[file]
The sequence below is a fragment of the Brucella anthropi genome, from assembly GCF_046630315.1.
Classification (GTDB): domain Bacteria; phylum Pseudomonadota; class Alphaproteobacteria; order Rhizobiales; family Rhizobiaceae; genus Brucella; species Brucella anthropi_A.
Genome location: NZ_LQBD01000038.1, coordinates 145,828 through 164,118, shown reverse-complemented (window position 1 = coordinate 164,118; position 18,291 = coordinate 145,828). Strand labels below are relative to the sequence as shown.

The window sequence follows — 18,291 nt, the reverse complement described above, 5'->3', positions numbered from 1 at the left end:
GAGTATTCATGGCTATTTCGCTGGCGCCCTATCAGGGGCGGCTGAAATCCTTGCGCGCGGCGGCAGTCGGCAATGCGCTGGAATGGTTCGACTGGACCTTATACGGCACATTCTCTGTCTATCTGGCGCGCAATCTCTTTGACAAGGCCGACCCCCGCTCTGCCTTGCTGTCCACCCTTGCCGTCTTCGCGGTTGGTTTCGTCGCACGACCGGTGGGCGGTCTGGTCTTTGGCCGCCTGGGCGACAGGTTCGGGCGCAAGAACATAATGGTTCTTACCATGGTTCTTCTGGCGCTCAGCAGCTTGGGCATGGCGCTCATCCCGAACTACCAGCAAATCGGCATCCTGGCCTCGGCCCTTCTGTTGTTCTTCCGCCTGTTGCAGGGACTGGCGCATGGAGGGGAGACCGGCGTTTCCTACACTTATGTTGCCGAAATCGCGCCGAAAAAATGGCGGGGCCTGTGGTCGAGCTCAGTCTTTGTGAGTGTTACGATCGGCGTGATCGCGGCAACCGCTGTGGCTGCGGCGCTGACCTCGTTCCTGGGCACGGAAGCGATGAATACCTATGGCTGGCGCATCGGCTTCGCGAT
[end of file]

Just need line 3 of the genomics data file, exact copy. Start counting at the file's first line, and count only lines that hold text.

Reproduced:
Genome location: NZ_LQBD01000038.1, coordinates 145,828 through 164,118, shown reverse-complemented (window position 1 = coordinate 164,118; position 18,291 = coordinate 145,828). Strand labels below are relative to the sequence as shown.